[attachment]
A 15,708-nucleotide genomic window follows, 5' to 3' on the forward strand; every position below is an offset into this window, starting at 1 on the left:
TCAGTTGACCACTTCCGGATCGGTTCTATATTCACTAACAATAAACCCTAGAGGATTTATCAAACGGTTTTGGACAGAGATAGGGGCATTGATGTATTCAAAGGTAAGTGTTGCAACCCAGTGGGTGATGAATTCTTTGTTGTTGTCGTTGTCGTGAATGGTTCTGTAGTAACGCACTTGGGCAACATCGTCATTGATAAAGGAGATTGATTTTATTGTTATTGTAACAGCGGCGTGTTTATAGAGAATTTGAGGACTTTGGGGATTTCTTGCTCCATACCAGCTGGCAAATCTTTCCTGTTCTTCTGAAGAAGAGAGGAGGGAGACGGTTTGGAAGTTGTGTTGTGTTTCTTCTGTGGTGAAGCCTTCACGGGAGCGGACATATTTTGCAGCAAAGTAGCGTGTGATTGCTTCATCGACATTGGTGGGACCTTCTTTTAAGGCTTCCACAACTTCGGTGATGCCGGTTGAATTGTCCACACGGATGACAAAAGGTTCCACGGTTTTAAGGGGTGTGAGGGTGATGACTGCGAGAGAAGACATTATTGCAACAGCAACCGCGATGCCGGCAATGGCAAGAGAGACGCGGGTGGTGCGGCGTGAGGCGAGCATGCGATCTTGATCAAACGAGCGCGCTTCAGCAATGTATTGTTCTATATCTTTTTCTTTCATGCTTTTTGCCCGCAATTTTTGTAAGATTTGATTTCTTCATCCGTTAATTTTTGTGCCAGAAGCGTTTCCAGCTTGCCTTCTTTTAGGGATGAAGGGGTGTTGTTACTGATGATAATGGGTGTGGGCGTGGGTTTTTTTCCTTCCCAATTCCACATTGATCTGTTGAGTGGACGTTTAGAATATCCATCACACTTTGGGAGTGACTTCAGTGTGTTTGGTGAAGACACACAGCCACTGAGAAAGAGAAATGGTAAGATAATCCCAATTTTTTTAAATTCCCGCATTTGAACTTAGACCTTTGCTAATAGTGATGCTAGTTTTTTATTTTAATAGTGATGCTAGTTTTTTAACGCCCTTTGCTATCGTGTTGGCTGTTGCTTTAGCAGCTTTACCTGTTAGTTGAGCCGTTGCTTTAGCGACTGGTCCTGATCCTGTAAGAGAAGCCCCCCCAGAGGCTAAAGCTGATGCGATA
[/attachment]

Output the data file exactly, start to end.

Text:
A 15,708-nucleotide genomic window follows, 5' to 3' on the forward strand; every position below is an offset into this window, starting at 1 on the left:
TCAGTTGACCACTTCCGGATCGGTTCTATATTCACTAACAATAAACCCTAGAGGATTTATCAAACGGTTTTGGACAGAGATAGGGGCATTGATGTATTCAAAGGTAAGTGTTGCAACCCAGTGGGTGATGAATTCTTTGTTGTTGTCGTTGTCGTGAATGGTTCTGTAGTAACGCACTTGGGCAACATCGTCATTGATAAAGGAGATTGATTTTATTGTTATTGTAACAGCGGCGTGTTTATAGAGAATTTGAGGACTTTGGGGATTTCTTGCTCCATACCAGCTGGCAAATCTTTCCTGTTCTTCTGAAGAAGAGAGGAGGGAGACGGTTTGGAAGTTGTGTTGTGTTTCTTCTGTGGTGAAGCCTTCACGGGAGCGGACATATTTTGCAGCAAAGTAGCGTGTGATTGCTTCATCGACATTGGTGGGACCTTCTTTTAAGGCTTCCACAACTTCGGTGATGCCGGTTGAATTGTCCACACGGATGACAAAAGGTTCCACGGTTTTAAGGGGTGTGAGGGTGATGACTGCGAGAGAAGACATTATTGCAACAGCAACCGCGATGCCGGCAATGGCAAGAGAGACGCGGGTGGTGCGGCGTGAGGCGAGCATGCGATCTTGATCAAACGAGCGCGCTTCAGCAATGTATTGTTCTATATCTTTTTCTTTCATGCTTTTTGCCCGCAATTTTTGTAAGATTTGATTTCTTCATCCGTTAATTTTTGTGCCAGAAGCGTTTCCAGCTTGCCTTCTTTTAGGGATGAAGGGGTGTTGTTACTGATGATAATGGGTGTGGGCGTGGGTTTTTTTCCTTCCCAATTCCACATTGATCTGTTGAGTGGACGTTTAGAATATCCATCACACTTTGGGAGTGACTTCAGTGTGTTTGGTGAAGACACACAGCCACTGAGAAAGAGAAATGGTAAGATAATCCCAATTTTTTTAAATTCCCGCATTTGAACTTAGACCTTTGCTAATAGTGATGCTAGTTTTTTATTTTAATAGTGATGCTAGTTTTTTAACGCCCTTTGCTATCGTGTTGGCTGTTGCTTTAGCAGCTTTACCTGTTAGTTGAGCCGTTGCTTTAGCGACTGGTCCTGATCCTGTAAGAGAAGCCCCCCCAGAGGCTAAAGCTGATGCGATA